In August 2017 Troy Hunted released a sizeable list of Pwned Passwords. 320 Million in fact.
I subsequently wrote this post on Identifying Active Directory Users with Pwned Passwords using Microsoft/Forefront Identity Manager which called the API and sets a boolean attribute in the MIM Service that could be used with business logic to force users with accounts that have compromised passwords to change their password on next logon.
Whilst that was a proof of concept/discussion point of sorts AND I had a disclaimer about sending passwords across the internet to a third-party service there was a lot of momentum around the HIBP API and I developed a solution and wrote this update to check the passwords locally.
Today Troy has released v2 of that list and updated the API with new features and functionality. If you’re playing catch-up I encourage you to read Troy’s post from August last year, and my two posts about checking Active Directory passwords against that list.
Leveraging V2 (with k-Anonymity) of the Have I Been Pwned API
With v2 of the HIBP passwod list and API the number of leaked credentials in the list has grown to half a billion. 501,636,842 Pwned Passwords to be exact.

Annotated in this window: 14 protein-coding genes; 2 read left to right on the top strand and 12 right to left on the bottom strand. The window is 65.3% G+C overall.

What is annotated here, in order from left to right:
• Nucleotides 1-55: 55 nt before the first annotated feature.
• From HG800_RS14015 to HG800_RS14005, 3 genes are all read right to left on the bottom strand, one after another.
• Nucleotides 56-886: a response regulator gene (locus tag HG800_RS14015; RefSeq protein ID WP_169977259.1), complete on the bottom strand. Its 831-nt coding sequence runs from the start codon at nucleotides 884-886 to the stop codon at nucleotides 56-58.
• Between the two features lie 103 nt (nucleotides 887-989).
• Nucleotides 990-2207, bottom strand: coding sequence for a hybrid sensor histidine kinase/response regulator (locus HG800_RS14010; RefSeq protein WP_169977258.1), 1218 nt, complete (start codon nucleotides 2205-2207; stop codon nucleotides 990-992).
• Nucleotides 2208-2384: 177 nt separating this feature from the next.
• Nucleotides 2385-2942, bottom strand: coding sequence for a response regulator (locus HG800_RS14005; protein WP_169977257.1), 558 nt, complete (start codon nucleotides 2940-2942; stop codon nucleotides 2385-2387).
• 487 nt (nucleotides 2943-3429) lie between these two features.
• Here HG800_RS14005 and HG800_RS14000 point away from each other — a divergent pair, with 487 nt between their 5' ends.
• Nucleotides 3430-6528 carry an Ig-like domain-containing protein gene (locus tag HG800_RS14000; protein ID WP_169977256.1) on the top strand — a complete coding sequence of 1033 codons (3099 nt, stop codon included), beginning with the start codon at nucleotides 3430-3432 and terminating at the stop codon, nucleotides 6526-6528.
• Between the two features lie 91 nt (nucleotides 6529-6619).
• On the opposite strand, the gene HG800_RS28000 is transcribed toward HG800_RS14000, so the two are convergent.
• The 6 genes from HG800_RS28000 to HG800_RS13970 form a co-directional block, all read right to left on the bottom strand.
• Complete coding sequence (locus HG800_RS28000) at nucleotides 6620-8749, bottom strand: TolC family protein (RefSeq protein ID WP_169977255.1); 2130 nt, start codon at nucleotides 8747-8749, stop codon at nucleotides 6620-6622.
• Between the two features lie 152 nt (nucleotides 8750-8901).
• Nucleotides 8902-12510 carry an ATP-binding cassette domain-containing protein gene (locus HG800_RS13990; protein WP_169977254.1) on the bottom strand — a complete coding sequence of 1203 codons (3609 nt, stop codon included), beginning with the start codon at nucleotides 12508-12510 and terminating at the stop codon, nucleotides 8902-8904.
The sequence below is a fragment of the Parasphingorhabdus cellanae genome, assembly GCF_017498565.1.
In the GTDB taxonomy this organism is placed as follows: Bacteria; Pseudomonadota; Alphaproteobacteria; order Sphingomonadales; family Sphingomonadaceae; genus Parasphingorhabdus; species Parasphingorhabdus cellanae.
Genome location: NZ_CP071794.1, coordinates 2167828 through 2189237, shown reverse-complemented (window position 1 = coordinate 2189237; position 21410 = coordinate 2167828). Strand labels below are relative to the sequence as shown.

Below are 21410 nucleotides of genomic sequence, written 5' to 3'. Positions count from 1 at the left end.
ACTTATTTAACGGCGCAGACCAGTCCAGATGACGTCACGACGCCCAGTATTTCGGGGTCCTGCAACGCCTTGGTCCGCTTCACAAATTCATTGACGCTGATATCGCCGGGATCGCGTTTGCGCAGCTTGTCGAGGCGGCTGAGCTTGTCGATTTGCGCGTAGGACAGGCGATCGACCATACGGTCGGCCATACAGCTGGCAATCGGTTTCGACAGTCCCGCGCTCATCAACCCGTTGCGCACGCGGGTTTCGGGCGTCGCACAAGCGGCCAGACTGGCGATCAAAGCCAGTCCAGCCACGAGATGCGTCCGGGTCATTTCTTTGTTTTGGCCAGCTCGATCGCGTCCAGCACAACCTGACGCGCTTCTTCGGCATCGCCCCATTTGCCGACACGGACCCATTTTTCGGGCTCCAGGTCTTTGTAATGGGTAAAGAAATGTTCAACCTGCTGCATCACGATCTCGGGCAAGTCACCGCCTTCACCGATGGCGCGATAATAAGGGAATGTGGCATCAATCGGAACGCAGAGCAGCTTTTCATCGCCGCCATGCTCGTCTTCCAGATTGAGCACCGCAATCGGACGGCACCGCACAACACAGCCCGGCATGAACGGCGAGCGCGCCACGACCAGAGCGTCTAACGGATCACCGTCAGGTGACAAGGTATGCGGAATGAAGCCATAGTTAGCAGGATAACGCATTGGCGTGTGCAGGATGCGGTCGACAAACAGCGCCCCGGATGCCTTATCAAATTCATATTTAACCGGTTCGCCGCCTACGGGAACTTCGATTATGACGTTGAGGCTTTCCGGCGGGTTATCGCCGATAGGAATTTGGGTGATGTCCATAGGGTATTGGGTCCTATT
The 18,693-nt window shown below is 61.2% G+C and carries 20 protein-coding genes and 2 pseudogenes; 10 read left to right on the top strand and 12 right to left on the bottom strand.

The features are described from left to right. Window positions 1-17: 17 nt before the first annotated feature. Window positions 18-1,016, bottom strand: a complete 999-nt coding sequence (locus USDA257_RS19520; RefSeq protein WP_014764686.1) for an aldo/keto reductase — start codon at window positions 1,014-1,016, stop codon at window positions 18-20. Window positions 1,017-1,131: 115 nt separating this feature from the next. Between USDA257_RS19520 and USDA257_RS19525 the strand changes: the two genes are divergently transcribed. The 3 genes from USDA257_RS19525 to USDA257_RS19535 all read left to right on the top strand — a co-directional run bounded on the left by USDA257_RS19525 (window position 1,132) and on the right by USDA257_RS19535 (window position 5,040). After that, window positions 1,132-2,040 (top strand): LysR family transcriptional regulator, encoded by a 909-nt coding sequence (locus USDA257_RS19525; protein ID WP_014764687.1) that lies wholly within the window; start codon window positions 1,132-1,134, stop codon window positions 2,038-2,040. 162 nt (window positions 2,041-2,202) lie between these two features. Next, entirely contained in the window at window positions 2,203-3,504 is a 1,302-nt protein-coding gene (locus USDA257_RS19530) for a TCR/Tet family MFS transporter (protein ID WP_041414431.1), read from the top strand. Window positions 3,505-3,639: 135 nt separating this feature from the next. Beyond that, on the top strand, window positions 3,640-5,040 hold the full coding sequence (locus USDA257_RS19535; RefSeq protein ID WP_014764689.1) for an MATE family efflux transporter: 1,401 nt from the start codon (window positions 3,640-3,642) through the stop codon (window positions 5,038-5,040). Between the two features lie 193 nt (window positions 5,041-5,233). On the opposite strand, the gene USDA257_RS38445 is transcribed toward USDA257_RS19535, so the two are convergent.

With the v2 list in conjunction with Junade Ali from Cloudflare the API has been updated to be leveraged with a level of anonymity. Instead of sending a SHA-1 hash of the password to check if the password you’re checking is on the list you can now send a truncated version of the SHA-1 hash of the password and you will be returned a set of passwords from the HIBP v2 API. This is done using a concept called k-anonymity detailed brilliantly here by Junade Ali.
v2 of the API also returns a score for each password in the list. Basically how many times the password has previously been seen in leaked credentials lists. Brilliant.
Updated Pwned PowerShell Management Agent for Pwned Password Lookup
Below is an updated Password.ps1 script for the previous API version of my Pwned Password Management Agent for Microsoft Identity Manager. It functions by;
- taking the new password received from PCNS
- hashes the password to SHA-1 format
- looks up the v2 HIBP API using part of the SHA-1 hash
- updates the MIM Service with Pwned Password status
Checkout the original post with all the rest of the details here.
Of course you can also download (recommended via Torrent) the Pwned Password dataset. Keep in mind that the compressed dataset is 8.75 GB and uncompressed is 29.4 GB. Convert that into an On-Premise SQL Table(s) as I did in the linked post at the beginning of this post and you’ll be well in excess of that.
Awesome work from Troy and Junade.